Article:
**: Imputed interest is calculated by multiplying the traceable (or controllable) investment by the cost of capital. This is typically the weighted average cost of capital (WACC). However, instead of using WACC, a company might also set a target rate of return on the capital provided. In such a situation, a positive RI will indicate a division is generating a level of return greater than the target.
As our focus here is on divisional performance measurement, we are using looking at ROI rather than ROCE. The two are very similar, but ROCE would be more appropriate for looking at a company as a whole or at the division when treating it as if it were an external company or against an external company. In this case we would use divisional profit
Return on capital employed (ROCE): measures how efficiently a company/division uses its capital to generate profits.
ROCE (%) = Profits before interest and tax (or divisional profit)
(where Capital employed = total assets minus current liabilities)
ROCE should be greater than the cost of capital for a company to be profitable over the long-term.
ROCE can be useful for comparing the use of capital by different companies or divisions engaged in the same business. However, the value of any comparison (ROCE; ROI) will be affected by the similarities (or differences) between the entities whose performance is being measured. For example, ROCE is most useful when comparing performance between companies in the same industry, but its usefulness will be reduced if there are significant differences in the industry, or competitive environment, in which companies are operating).
EXAMPLE 2 – Calculating ROI and RI
A company has two divisions, Division A and Division B.
In the second half of 20X2, Division B launched a new product. It has invested $50 million in new machinery needed to manufacture that product. The company’s marketing department spent $14 million on a major marketing campaign (on behalf of Division B) to accompany the product launch.
The divisional results for the last two financial years (20X1 and 20X2) show:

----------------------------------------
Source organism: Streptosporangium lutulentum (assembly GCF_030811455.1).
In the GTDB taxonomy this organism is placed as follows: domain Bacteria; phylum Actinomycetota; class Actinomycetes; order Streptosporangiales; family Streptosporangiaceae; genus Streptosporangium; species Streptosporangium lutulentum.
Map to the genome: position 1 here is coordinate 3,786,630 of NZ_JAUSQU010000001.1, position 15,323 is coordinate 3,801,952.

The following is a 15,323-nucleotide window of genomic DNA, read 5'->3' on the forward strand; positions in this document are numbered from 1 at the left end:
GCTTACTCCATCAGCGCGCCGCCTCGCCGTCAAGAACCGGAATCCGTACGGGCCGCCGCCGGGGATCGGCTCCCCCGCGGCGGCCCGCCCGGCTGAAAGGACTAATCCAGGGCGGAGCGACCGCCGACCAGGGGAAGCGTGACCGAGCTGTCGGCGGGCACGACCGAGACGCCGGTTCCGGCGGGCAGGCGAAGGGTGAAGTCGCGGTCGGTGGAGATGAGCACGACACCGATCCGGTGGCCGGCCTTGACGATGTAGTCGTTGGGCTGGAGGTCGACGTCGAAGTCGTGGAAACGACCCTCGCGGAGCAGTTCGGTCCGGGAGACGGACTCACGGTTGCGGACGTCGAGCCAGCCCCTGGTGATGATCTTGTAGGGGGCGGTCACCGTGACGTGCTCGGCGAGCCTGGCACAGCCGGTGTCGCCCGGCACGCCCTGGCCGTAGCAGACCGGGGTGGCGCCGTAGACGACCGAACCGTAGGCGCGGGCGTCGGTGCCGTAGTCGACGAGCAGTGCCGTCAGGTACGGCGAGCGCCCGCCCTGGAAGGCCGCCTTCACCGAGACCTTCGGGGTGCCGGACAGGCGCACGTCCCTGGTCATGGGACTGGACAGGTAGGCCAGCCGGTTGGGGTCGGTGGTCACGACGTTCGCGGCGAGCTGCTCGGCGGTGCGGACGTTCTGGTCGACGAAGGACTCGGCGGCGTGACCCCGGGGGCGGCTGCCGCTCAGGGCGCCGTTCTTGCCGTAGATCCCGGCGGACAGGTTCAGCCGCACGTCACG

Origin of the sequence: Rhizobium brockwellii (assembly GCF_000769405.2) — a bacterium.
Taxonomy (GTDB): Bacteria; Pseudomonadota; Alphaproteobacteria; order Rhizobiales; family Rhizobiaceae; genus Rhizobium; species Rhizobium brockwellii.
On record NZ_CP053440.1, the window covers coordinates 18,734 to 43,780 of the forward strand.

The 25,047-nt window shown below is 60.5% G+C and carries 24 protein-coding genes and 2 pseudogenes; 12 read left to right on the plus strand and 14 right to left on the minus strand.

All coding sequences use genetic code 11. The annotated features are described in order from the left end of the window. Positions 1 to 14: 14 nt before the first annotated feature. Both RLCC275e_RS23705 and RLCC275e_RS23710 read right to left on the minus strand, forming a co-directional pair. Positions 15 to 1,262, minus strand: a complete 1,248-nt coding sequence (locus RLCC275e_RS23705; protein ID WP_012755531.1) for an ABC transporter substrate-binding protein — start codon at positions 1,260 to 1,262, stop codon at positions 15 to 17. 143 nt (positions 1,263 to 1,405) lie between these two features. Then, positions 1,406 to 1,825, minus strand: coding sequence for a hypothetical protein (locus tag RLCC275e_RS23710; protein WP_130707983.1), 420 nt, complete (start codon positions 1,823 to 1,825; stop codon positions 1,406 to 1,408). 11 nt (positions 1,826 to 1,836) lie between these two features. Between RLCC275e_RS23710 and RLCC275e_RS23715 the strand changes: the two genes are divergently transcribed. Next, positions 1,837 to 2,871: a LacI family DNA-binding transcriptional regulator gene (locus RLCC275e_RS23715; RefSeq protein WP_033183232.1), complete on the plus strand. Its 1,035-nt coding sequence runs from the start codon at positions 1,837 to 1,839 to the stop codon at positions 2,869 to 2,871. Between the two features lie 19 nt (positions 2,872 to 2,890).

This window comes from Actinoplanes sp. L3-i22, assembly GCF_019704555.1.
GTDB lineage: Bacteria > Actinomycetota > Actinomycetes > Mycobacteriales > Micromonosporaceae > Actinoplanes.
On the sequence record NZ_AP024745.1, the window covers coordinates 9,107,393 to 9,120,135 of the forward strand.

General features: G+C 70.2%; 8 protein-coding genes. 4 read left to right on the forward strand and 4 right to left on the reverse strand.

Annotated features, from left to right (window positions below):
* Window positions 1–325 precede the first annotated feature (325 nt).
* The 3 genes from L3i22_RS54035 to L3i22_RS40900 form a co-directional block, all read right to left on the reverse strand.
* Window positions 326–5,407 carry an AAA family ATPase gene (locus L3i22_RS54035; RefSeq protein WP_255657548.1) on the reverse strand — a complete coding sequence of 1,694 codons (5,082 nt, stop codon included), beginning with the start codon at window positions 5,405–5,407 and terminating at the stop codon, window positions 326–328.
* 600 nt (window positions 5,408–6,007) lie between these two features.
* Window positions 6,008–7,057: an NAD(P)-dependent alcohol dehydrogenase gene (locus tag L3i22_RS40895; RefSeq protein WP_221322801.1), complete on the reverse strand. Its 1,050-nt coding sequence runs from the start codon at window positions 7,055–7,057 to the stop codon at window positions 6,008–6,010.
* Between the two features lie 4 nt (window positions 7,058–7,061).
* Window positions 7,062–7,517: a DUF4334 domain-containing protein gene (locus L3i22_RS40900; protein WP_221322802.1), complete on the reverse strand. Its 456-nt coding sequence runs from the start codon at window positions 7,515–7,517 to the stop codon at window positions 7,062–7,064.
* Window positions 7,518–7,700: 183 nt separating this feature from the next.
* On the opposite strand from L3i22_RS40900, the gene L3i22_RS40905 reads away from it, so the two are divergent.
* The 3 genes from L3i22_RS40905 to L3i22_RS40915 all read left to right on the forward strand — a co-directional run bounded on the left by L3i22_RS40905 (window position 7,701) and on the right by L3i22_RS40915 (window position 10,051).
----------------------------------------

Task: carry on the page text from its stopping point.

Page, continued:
|Divison A||Division B|
|Apportioned head office costs||17||16||22||20|
The company’s weighted average cost of capital is 10%, and management believe this is appropriate for both divisions.
(i) Based on this information, calculate ROI and RI for both divisions for 20X1 and 20X2, using traceable profit.
(ii) Comment on the usefulness of ROI and RI in assessing the performance of Division B in 20X2.
Return on investment
|Divison A||Division B|
|Add back apportioned head office costs||17||16||22||20|
|Divison A||Division B|
|Imputed interest charge (Capital employed x WACC)||19.5||20.0||28.5||23.0|
Both measures suggest that Division B’s performance appears to have deteriorated significantly in 20X2, so that it is now performing worse than Division A, although it appeared to be performing better than Division A in 20X1.
However, this is due to the new investment for the new product launch and the associated marketing expenditure. The $50 million capital investment in new machinery has increased the capital employed, while the company’s marketing expenditure increased traceable costs.
However, the product was only launched in the second half of the year, so Division B’s revenue does not fully reflect the benefits from selling the product yet. Moreover, provided the new product is successful we could expect it to continue to generate additional revenues in subsequent years.
Given investment in new equipment, it would be better to use an average capital employed figure for Division B:
|Average capital employed (230 + 285)/2||257.5|
Using this average, Division B’s RI is now greater than Division A’s, although it is still significantly lower than it was in 20X1. Even using the average, Division B’s ROI is still lower than Division A’s in 20X2.